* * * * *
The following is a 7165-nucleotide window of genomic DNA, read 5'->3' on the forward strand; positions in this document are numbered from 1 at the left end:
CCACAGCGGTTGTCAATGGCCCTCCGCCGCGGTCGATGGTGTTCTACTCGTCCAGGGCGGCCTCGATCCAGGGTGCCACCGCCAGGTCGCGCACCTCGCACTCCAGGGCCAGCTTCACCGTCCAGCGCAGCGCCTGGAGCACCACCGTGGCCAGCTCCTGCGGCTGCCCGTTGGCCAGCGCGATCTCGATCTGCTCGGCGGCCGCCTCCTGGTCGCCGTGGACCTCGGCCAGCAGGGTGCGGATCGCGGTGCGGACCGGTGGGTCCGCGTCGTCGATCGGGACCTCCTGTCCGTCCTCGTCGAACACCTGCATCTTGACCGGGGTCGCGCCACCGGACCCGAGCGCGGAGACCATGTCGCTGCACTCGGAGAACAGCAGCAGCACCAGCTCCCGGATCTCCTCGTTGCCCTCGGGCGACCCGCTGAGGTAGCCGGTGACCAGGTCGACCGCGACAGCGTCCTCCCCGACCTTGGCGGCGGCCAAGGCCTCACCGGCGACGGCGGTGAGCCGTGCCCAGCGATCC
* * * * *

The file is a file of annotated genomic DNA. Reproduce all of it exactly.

The following is a 7165-nucleotide window of genomic DNA, read 5'->3' on the forward strand; positions in this document are numbered from 1 at the left end:
CCACAGCGGTTGTCAATGGCCCTCCGCCGCGGTCGATGGTGTTCTACTCGTCCAGGGCGGCCTCGATCCAGGGTGCCACCGCCAGGTCGCGCACCTCGCACTCCAGGGCCAGCTTCACCGTCCAGCGCAGCGCCTGGAGCACCACCGTGGCCAGCTCCTGCGGCTGCCCGTTGGCCAGCGCGATCTCGATCTGCTCGGCGGCCGCCTCCTGGTCGCCGTGGACCTCGGCCAGCAGGGTGCGGATCGCGGTGCGGACCGGTGGGTCCGCGTCGTCGATCGGGACCTCCTGTCCGTCCTCGTCGAACACCTGCATCTTGACCGGGGTCGCGCCACCGGACCCGAGCGCGGAGACCATGTCGCTGCACTCGGAGAACAGCAGCAGCACCAGCTCCCGGATCTCCTCGTTGCCCTCGGGCGACCCGCTGAGGTAGCCGGTGACCAGGTCGACCGCGACAGCGTCCTCCCCGACCTTGGCGGCGGCCAAGGCCTCACCGGCGACGGCGGTGAGCCGTGCCCAGCGATCC